Brexit divorce 'not amicable' but must be quick: Juncker

But, as the Financial Times reported, "To millions of voters up and down the country, the referendum campaign has brought home just how little faith they have in Britain's politicians and parties, business lobbies and trade unions, think-tanks and investment banks".

"It is not an amicable divorce but it was also not an intimate love affair", he said.

Britain's new status in the departure lounge of the European Union was underlined by the exclusion of Mr Cameron from a meeting of the other 27 leaders next Wednesday to discuss the implications of Brexit. So negotiations could drag on for years.

The often poisonous referendum campaign revealed a split between what The Independent newspaper called "those doing well from globalisation and those "left behind" and not seeing the benefits in jobs or wages".

There has been anger among large sections of the British public about having to leave the European Union, with the younger generation who overwhelmingly voted to remain particularly making themselves heard.

The Scottish government will "explore possible options to protect Scotland's place in the EU", Scottish leader Nicola Sturgeon said.

After meeting with her Cabinet in Edinburgh, Sturgeon said "we will seek to enter into immediate discussion" with other European Union nations and institutions to "explore possible options to protect Scotland's place in the European Union".

Leading campaigners in the debate ahead of Thursday's referendum, including Prime Minister David Cameron - who resigned on Friday, said a second referendum would not be possible.

Juncker said Saturday the British had voted to leave and "it doesn't make any sense to wait until October to try and negotiate the terms of their departure".

"I don't believe it is right that I should carry on as the British commissioner as though nothing had happened", he said. "And you see it with Europe, all over Europe", said Trump, who was in Scotland to open a golf course.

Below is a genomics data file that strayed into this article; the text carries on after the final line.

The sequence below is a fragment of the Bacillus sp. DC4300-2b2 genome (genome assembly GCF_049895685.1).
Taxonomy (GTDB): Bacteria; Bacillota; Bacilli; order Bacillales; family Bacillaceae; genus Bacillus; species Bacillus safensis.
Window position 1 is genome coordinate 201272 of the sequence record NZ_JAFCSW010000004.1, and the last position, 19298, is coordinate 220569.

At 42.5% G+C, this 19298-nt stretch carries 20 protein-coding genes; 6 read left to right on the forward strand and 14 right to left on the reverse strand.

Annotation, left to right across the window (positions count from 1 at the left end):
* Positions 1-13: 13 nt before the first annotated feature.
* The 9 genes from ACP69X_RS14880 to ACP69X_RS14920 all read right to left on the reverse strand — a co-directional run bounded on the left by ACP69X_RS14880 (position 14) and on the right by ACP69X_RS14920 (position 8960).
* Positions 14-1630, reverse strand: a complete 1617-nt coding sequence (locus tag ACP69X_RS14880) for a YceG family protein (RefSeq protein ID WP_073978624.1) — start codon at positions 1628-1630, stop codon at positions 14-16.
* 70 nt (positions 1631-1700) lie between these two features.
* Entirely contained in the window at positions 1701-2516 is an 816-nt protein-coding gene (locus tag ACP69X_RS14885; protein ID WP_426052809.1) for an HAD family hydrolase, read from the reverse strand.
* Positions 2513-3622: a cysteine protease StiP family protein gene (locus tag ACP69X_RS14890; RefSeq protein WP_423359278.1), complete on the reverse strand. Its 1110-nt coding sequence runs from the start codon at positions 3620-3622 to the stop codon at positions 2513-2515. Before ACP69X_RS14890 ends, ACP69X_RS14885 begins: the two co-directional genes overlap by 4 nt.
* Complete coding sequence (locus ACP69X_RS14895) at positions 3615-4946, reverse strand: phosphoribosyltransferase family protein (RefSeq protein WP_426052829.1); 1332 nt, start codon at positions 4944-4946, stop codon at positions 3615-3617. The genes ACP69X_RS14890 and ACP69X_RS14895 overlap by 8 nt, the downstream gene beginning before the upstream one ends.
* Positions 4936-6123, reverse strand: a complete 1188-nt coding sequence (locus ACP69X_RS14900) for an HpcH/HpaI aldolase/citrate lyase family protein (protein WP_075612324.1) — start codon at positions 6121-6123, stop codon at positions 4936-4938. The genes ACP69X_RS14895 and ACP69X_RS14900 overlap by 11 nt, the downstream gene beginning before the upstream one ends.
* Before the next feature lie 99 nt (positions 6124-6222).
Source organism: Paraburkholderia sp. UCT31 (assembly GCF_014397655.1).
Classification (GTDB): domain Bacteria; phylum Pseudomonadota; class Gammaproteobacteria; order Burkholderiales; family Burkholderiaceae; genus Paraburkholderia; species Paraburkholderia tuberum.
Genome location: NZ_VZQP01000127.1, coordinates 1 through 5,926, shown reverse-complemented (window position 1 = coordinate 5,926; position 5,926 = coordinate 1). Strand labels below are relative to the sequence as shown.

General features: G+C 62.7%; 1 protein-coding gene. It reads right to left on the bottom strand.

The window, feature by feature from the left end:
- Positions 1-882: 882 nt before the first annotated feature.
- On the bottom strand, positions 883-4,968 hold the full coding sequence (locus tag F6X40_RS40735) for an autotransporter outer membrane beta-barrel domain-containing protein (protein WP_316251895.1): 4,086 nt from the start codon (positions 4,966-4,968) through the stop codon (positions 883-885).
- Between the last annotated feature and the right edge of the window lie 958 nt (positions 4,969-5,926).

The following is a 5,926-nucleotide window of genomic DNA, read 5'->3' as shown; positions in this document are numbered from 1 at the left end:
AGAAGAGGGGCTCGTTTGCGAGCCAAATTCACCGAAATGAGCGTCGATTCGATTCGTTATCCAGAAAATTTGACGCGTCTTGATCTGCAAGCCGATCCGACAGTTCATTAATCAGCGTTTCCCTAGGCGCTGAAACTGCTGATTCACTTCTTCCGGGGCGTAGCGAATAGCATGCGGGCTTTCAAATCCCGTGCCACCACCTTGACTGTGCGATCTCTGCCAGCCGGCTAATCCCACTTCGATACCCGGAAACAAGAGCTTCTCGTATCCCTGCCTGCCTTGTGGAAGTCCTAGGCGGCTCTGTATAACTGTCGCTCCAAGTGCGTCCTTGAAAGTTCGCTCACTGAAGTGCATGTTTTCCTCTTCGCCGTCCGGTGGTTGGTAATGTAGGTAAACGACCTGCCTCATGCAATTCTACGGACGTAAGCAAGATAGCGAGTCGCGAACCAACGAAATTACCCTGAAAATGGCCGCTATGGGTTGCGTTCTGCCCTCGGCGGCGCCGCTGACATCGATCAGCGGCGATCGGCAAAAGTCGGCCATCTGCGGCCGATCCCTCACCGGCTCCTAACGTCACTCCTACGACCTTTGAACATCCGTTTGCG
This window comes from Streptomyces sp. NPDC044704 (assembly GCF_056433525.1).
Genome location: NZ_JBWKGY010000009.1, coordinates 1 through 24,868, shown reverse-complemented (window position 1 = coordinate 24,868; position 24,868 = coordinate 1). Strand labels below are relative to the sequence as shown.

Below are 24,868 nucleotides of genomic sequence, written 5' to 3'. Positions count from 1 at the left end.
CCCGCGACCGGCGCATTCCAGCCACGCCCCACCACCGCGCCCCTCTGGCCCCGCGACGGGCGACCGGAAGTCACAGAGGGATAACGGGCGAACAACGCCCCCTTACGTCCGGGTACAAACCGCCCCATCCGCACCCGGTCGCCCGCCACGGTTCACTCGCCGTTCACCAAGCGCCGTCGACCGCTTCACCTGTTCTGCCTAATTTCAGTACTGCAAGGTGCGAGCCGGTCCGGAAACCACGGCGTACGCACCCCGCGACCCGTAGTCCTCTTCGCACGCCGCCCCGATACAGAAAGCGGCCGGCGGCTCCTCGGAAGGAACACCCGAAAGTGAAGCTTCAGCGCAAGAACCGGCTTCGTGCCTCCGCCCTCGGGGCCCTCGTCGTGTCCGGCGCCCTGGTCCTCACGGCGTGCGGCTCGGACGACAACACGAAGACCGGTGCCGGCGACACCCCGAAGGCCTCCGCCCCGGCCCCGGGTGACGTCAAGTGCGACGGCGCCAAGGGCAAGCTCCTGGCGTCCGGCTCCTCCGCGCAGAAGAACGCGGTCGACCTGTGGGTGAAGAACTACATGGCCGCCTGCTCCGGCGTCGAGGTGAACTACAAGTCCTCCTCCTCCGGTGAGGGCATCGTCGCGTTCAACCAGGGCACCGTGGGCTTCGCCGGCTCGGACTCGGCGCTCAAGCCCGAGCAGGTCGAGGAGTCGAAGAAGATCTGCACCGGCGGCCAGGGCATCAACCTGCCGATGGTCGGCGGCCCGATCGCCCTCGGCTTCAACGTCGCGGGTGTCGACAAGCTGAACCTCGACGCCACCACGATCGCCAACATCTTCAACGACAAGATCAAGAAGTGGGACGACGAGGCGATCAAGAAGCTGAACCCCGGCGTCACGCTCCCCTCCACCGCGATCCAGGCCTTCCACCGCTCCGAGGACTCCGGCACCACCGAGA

He spoke alongside counterparts from the other five founding members of what has become the EU - Germany, Italy, the Netherlands, Belgium and Luxembourg.

France's Foreign Minister Jean-Marc Ayrault said it would not be acceptable for Britain to play a "cat and mouse" game. "The people have spoken and we need to implement this decision". The process calls for Conservative lawmakers to winnow candidates down to two choices who will then be voted on in a postal ballot of party members.

Cameron said new PM would be responsible for triggering Article 50 of EU's Lisbon Treaty to start Britain's divorce from bloc.

The British side is much more relaxed.

German Chancellor Angela Merkel, speaking at a different press conference in Potsdam, outside Berlin, also prodded for British action.

"A new prime minister must be designated, that will take a few days but there is a certain urgency", he told AFP. As city minister and now as energy minister, all day long I'm told 'you can't do that, you can't do this, because of the European Union.'. Its caretakers now must undertake not only a messy extraction of Britain, but a reinvention of the bloc in a manner that makes it more accessible and vital to voters across Europe.

Also today, the UK's European Commissioner Lord Hill said he will stand down, and said "what is done can not be undone".

Britons, many anxious about immigration and financial insecurity, cast aside Prime Minister David Cameron's warnings of isolation and economic disaster and voted 52 percent-48 percent in favor of Brexit in Thursday's referendum.

The U.K.'s surprise move triggered huge selloffs in stock markets worldwide with the Dow Jones Industrial Average dropping more than 600 points on Friday.

Analysts have warned of the possibility of broader knock-on impacts throughout Europe and the world, such as a return to protectionism, questioning of free trade agreements and doubts over the stability of the EU.

The pound dropped to its lowest level since 1985, plunging more than 10 per cent from about $1.50 to $1.35 before a slight recovery, on concerns that severing ties with the single market will hurt the United Kingdom economy and undermine London's position as a global financial centre.

With the financial consequences of Brexit causing increasing concern, influential credit rating agency Moody's downgraded the UK's outlook to "negative", warning it was facing "a prolonged period of uncertainty" with implications for the country's medium-term growth.

Labour leader Jeremy Corbyn watches live footage of David Cameron's resignation.

Labour legislator Frank Field said Saturday that Corbyn "clearly isn't the right person to actually lead the party into an election because nobody thinks he will actually win".


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